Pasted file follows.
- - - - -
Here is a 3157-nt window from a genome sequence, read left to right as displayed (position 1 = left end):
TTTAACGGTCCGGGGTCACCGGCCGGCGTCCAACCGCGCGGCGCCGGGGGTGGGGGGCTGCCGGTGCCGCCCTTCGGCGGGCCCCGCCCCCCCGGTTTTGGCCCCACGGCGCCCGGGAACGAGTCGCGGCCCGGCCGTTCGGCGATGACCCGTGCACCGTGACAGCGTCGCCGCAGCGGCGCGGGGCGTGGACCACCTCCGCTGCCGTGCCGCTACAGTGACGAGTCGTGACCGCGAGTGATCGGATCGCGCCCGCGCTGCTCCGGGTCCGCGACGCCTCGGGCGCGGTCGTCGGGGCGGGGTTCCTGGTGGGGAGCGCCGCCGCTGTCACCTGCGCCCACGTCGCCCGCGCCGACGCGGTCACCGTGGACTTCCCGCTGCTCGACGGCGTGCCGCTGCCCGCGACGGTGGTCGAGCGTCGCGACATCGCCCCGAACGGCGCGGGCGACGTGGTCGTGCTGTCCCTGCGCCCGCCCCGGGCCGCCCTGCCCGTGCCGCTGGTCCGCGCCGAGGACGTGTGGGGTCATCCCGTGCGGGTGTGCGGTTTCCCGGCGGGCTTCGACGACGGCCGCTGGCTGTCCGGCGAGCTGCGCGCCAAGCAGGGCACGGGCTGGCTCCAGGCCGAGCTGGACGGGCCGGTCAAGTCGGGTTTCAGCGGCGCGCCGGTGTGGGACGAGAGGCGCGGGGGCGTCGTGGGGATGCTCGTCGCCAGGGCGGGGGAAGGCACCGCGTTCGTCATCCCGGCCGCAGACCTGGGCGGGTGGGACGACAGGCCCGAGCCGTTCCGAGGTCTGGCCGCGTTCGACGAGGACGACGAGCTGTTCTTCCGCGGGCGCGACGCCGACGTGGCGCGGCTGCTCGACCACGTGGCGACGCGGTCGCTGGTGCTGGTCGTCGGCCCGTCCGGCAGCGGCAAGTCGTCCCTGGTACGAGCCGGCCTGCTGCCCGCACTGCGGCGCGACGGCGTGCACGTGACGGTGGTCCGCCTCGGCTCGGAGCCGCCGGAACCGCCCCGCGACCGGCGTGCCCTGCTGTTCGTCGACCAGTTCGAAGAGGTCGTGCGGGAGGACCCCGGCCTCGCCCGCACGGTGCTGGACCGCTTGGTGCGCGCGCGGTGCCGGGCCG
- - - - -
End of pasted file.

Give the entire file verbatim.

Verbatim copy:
Here is a 3157-nt window from a genome sequence, read left to right as displayed (position 1 = left end):
TTTAACGGTCCGGGGTCACCGGCCGGCGTCCAACCGCGCGGCGCCGGGGGTGGGGGGCTGCCGGTGCCGCCCTTCGGCGGGCCCCGCCCCCCCGGTTTTGGCCCCACGGCGCCCGGGAACGAGTCGCGGCCCGGCCGTTCGGCGATGACCCGTGCACCGTGACAGCGTCGCCGCAGCGGCGCGGGGCGTGGACCACCTCCGCTGCCGTGCCGCTACAGTGACGAGTCGTGACCGCGAGTGATCGGATCGCGCCCGCGCTGCTCCGGGTCCGCGACGCCTCGGGCGCGGTCGTCGGGGCGGGGTTCCTGGTGGGGAGCGCCGCCGCTGTCACCTGCGCCCACGTCGCCCGCGCCGACGCGGTCACCGTGGACTTCCCGCTGCTCGACGGCGTGCCGCTGCCCGCGACGGTGGTCGAGCGTCGCGACATCGCCCCGAACGGCGCGGGCGACGTGGTCGTGCTGTCCCTGCGCCCGCCCCGGGCCGCCCTGCCCGTGCCGCTGGTCCGCGCCGAGGACGTGTGGGGTCATCCCGTGCGGGTGTGCGGTTTCCCGGCGGGCTTCGACGACGGCCGCTGGCTGTCCGGCGAGCTGCGCGCCAAGCAGGGCACGGGCTGGCTCCAGGCCGAGCTGGACGGGCCGGTCAAGTCGGGTTTCAGCGGCGCGCCGGTGTGGGACGAGAGGCGCGGGGGCGTCGTGGGGATGCTCGTCGCCAGGGCGGGGGAAGGCACCGCGTTCGTCATCCCGGCCGCAGACCTGGGCGGGTGGGACGACAGGCCCGAGCCGTTCCGAGGTCTGGCCGCGTTCGACGAGGACGACGAGCTGTTCTTCCGCGGGCGCGACGCCGACGTGGCGCGGCTGCTCGACCACGTGGCGACGCGGTCGCTGGTGCTGGTCGTCGGCCCGTCCGGCAGCGGCAAGTCGTCCCTGGTACGAGCCGGCCTGCTGCCCGCACTGCGGCGCGACGGCGTGCACGTGACGGTGGTCCGCCTCGGCTCGGAGCCGCCGGAACCGCCCCGCGACCGGCGTGCCCTGCTGTTCGTCGACCAGTTCGAAGAGGTCGTGCGGGAGGACCCCGGCCTCGCCCGCACGGTGCTGGACCGCTTGGTGCGCGCGCGGTGCCGGGCCG